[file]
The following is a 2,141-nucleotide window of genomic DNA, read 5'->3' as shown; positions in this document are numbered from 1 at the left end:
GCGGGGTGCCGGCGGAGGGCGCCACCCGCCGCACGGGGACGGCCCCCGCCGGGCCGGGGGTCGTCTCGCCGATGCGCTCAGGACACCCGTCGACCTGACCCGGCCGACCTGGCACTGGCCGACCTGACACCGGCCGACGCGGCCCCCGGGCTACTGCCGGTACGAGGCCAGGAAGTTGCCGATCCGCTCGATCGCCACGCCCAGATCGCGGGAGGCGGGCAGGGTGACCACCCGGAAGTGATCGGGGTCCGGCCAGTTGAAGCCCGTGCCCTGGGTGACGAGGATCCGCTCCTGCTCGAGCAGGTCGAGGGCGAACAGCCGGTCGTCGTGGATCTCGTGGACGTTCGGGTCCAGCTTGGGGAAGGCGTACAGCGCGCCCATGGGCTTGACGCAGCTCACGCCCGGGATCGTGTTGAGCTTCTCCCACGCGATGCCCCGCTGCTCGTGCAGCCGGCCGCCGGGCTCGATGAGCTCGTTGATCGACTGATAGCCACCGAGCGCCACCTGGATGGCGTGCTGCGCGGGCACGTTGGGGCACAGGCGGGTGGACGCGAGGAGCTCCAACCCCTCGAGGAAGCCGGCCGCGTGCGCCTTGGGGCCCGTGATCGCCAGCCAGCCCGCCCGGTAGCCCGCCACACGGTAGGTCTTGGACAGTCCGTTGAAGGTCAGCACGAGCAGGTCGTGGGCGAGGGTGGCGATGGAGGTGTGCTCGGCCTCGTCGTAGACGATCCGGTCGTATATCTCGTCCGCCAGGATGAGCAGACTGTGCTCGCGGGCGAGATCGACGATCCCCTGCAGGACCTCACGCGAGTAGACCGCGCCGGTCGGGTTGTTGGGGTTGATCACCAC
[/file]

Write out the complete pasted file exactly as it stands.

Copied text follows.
The following is a 2,141-nucleotide window of genomic DNA, read 5'->3' as shown; positions in this document are numbered from 1 at the left end:
GCGGGGTGCCGGCGGAGGGCGCCACCCGCCGCACGGGGACGGCCCCCGCCGGGCCGGGGGTCGTCTCGCCGATGCGCTCAGGACACCCGTCGACCTGACCCGGCCGACCTGGCACTGGCCGACCTGACACCGGCCGACGCGGCCCCCGGGCTACTGCCGGTACGAGGCCAGGAAGTTGCCGATCCGCTCGATCGCCACGCCCAGATCGCGGGAGGCGGGCAGGGTGACCACCCGGAAGTGATCGGGGTCCGGCCAGTTGAAGCCCGTGCCCTGGGTGACGAGGATCCGCTCCTGCTCGAGCAGGTCGAGGGCGAACAGCCGGTCGTCGTGGATCTCGTGGACGTTCGGGTCCAGCTTGGGGAAGGCGTACAGCGCGCCCATGGGCTTGACGCAGCTCACGCCCGGGATCGTGTTGAGCTTCTCCCACGCGATGCCCCGCTGCTCGTGCAGCCGGCCGCCGGGCTCGATGAGCTCGTTGATCGACTGATAGCCACCGAGCGCCACCTGGATGGCGTGCTGCGCGGGCACGTTGGGGCACAGGCGGGTGGACGCGAGGAGCTCCAACCCCTCGAGGAAGCCGGCCGCGTGCGCCTTGGGGCCCGTGATCGCCAGCCAGCCCGCCCGGTAGCCCGCCACACGGTAGGTCTTGGACAGTCCGTTGAAGGTCAGCACGAGCAGGTCGTGGGCGAGGGTGGCGATGGAGGTGTGCTCGGCCTCGTCGTAGACGATCCGGTCGTATATCTCGTCCGCCAGGATGAGCAGACTGTGCTCGCGGGCGAGATCGACGATCCCCTGCAGGACCTCACGCGAGTAGACCGCGCCGGTCGGGTTGTTGGGGTTGATCACCAC